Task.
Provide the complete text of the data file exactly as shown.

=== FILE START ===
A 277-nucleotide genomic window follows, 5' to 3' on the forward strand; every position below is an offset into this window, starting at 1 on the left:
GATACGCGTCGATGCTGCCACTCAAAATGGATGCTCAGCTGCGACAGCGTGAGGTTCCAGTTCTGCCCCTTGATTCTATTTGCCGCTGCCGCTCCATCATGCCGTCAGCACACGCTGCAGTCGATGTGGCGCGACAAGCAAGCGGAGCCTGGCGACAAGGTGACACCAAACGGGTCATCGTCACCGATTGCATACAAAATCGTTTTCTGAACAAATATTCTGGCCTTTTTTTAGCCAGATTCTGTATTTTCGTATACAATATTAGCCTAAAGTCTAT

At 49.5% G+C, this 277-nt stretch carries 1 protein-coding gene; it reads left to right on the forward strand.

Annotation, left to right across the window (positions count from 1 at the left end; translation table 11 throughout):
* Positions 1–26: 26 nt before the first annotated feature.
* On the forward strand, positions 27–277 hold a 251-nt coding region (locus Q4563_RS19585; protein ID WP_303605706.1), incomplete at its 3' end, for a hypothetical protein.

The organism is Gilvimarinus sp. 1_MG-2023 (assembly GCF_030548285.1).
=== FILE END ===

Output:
A 277-nucleotide genomic window follows, 5' to 3' on the forward strand; every position below is an offset into this window, starting at 1 on the left:
GATACGCGTCGATGCTGCCACTCAAAATGGATGCTCAGCTGCGACAGCGTGAGGTTCCAGTTCTGCCCCTTGATTCTATTTGCCGCTGCCGCTCCATCATGCCGTCAGCACACGCTGCAGTCGATGTGGCGCGACAAGCAAGCGGAGCCTGGCGACAAGGTGACACCAAACGGGTCATCGTCACCGATTGCATACAAAATCGTTTTCTGAACAAATATTCTGGCCTTTTTTTAGCCAGATTCTGTATTTTCGTATACAATATTAGCCTAAAGTCTAT

At 49.5% G+C, this 277-nt stretch carries 1 protein-coding gene; it reads left to right on the forward strand.

Annotation, left to right across the window (positions count from 1 at the left end; translation table 11 throughout):
* Positions 1–26: 26 nt before the first annotated feature.
* On the forward strand, positions 27–277 hold a 251-nt coding region (locus Q4563_RS19585; protein ID WP_303605706.1), incomplete at its 3' end, for a hypothetical protein.

The organism is Gilvimarinus sp. 1_MG-2023 (assembly GCF_030548285.1).